When news spread that I conducted a research project under the guidance of one of the most likeable professors in med school, I was met with several questions from juniors such as: Why are you doing research? Shouldn’t you focus on studying medicine instead? Med school is already so stressful — how do you manage your time?
In this post, I hope to shed some light on several misconceptions and sprinkle some tidbits I’ve learned throughout my journey.
1. “Undergrads shouldn’t do research — it is a postgrad / researcher / scientist thing.” 💭
Honestly, there is never a right time to start anything. However, by undertaking a research project during your undergrad years, you learn to think independently and critically — valuable skills that are constantly implemented throughout your academic and professional career. It is also an opportunity to discover your interests, while giving your C.V. that little oomph. 😜
Besides, has it occurred to you that everything we learn in med school, as well as present day treatments, tests and diagnostic tools, are products of research?
Research is the evolutionary key to medical advancement. Without it, we will still be battling prehistoric diseases and facing countless deaths. As a practicing doctor, you are expected to keep up with the latest findings and research regarding certain diseases and novel treatments in your domain of practice. This is achieved by reading peer-reviewed journals and properly extracting relevant information, a handy skill acquired during your research journey. Additionally, you’ll be more equipped with the nuances of obtaining reliable sources should you plan to publish your discoveries during your career in the near future.
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As an undergrad, there is no pressure to conduct ground-breaking research — the most important thing is to take that first step outside the box of traditional education to implement what you’ve learned, and synthesize your knowledge into a review that contributes to the medical community, rather than mere regurgitation.
2. “I won’t have a life if I do research. It’s impossible to manage my undergrad studies while slaving away at the lab.” 🔬
On the contrary, being an undergrad means you’ll be under the guidance of a mentor and most likely, working in a team! You don’t need to do everything on your own and shoulder the entire research project, unless it is a primary research that you’ve designed and you have grant deadlines to meet. (I have no regrets…)
A good mentor will give you feedback and schedule meetings to ensure your research is progressing on the right track and provide you with the reagents and equipment you need. By being in a team, the workload is delegated among other researchers, who also serve as mentoring figures whom you can turn to for technical help and advice.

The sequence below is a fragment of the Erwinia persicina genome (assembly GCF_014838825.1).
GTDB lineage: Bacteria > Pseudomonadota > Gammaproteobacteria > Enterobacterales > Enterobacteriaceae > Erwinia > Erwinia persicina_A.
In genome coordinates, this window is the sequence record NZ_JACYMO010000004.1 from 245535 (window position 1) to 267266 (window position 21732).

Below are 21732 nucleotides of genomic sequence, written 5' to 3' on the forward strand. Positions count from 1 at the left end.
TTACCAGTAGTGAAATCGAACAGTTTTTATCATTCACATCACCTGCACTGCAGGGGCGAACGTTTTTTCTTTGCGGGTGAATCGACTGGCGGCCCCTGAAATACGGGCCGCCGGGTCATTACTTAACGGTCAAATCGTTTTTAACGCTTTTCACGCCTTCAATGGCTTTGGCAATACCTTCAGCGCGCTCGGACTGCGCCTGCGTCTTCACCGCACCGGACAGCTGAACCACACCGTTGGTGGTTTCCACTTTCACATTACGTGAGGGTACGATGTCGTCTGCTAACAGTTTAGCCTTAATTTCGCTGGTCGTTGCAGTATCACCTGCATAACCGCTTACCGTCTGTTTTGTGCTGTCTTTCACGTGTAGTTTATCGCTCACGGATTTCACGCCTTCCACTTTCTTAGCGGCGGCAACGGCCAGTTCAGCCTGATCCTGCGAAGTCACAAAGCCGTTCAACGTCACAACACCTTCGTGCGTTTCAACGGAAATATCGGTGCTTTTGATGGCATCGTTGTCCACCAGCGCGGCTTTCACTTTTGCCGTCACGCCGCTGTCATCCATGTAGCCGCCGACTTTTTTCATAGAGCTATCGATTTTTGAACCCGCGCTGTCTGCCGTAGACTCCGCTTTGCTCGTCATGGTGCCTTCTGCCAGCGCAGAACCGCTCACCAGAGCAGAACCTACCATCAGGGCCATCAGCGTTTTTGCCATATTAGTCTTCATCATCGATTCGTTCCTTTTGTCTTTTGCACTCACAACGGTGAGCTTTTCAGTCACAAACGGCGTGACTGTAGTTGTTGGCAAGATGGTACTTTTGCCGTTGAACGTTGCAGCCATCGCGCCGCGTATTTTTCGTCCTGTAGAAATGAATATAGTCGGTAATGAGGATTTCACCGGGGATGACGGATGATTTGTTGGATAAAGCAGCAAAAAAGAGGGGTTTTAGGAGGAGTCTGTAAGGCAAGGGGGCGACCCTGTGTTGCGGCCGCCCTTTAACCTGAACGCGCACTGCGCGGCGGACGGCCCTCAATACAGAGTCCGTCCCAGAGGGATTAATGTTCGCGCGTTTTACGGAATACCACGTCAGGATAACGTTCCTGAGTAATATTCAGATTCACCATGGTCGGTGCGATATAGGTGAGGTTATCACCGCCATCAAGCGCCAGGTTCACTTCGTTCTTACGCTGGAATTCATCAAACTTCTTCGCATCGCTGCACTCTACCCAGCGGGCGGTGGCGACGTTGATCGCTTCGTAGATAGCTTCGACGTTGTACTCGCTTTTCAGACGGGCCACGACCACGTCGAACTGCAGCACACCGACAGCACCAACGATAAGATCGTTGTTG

Personally, research has taught me how to properly schedule my time. I picked a semester that had the least number of hours / credits and made sure no elective classes were scheduled, to kick-start my journey in research. Prior to that, I would search up different professors’ works and their research labs over the holidays to get in touch with them while deciding my academic interest. I spent more time doing lab work at the beginning of the school year, which tapered when exam season rolled in. On a side note, I still maintained my hobbies and hung out with friends while undertaking the research project, which bagged not one, but two university grants. 😁
Research has been one of the most meaningful activities in my undergraduate career that I will always reminisce fondly.
3. “Doing research is only worth adding to your C.V. if you get it published.” 📃
Your C.V. simply offers a general overview of your activities and accomplishments; it is in no way a reflection of the endeavors you have gone through, nor the skill sets you’ve acquired during research. Despite the popular notion that publishing your work in a peer-reviewed journal is the ‘gold standard’ / ‘end goal’ of a research project, there are other ways to share your findings via a poster or an oral presentation.
Most importantly, undergraduate research allows you to explore various labs, learn laboratory techniques that were only taught in textbooks, implement bio-statistics knowledge from class, as well as strengthen your written, communication skills and information literacy.
What you invest today will unravel a multitude of opportunities in the future.
I hope this has been an informative read. On that note, I would like to end with a quote by Carl Sagan,
“Science is much more than a body of knowledge. It is a way of thinking.”
If you’re keen in getting your research published, stay tuned to my next post!
Best of luck & take care. ⭐️